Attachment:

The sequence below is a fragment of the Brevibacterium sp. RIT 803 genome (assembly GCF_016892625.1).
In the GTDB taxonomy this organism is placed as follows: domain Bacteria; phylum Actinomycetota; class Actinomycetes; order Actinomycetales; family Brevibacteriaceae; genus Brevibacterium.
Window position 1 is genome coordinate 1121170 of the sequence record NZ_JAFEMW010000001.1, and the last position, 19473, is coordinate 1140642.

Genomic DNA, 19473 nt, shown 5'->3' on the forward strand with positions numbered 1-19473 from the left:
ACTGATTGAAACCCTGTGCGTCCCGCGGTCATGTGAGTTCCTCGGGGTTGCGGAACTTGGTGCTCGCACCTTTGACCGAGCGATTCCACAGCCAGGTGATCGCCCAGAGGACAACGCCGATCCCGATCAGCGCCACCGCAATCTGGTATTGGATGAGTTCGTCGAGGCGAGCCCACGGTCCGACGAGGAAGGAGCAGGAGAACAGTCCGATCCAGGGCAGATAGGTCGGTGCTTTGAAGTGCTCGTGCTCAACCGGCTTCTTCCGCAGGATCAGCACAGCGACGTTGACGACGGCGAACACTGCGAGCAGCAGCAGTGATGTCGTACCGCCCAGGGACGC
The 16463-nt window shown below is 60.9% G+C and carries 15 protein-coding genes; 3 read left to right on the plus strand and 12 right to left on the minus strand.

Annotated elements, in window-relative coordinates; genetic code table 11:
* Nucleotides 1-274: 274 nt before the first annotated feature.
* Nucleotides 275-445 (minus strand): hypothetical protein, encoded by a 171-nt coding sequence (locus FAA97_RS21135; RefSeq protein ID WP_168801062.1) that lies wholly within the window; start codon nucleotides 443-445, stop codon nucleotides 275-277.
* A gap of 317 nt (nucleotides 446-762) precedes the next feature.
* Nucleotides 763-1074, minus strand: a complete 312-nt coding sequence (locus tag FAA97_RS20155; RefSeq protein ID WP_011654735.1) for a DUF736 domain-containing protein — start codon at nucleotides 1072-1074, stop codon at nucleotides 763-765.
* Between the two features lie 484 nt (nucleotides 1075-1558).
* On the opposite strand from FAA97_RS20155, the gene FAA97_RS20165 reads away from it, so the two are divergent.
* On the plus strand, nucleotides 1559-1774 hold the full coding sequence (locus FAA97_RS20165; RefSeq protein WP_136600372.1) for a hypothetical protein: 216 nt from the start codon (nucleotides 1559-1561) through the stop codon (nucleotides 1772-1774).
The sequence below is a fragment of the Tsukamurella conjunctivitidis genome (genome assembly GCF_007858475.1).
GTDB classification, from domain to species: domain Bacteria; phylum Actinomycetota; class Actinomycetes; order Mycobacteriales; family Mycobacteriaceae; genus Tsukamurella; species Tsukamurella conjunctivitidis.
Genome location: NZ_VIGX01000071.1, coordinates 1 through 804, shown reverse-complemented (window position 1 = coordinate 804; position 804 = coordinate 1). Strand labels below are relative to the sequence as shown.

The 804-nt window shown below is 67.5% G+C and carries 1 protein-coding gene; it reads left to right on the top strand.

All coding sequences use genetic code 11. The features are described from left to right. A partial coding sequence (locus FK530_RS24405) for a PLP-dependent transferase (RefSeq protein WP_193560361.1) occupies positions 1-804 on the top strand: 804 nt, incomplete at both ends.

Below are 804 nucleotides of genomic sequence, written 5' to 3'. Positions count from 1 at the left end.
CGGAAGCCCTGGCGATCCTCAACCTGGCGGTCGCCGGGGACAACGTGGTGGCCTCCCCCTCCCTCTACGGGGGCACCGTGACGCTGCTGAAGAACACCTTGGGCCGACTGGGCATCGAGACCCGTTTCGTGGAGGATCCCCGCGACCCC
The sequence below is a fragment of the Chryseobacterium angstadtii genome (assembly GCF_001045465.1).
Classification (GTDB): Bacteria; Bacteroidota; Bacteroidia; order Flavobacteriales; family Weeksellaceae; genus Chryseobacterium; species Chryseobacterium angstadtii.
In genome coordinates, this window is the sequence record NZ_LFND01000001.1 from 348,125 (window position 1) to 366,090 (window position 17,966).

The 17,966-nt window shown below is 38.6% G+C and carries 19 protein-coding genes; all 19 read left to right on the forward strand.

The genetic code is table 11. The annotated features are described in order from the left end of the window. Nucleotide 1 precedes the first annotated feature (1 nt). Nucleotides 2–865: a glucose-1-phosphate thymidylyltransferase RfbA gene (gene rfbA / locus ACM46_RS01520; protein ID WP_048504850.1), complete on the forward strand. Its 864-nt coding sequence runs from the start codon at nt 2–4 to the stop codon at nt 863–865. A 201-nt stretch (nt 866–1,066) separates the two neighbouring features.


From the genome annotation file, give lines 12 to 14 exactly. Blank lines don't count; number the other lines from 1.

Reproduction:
* Between the two features lie 484 nt (nucleotides 1075-1558).
* On the opposite strand from FAA97_RS20155, the gene FAA97_RS20165 reads away from it, so the two are divergent.
* On the plus strand, nucleotides 1559-1774 hold the full coding sequence (locus FAA97_RS20165; RefSeq protein WP_136600372.1) for a hypothetical protein: 216 nt from the start codon (nucleotides 1559-1561) through the stop codon (nucleotides 1772-1774).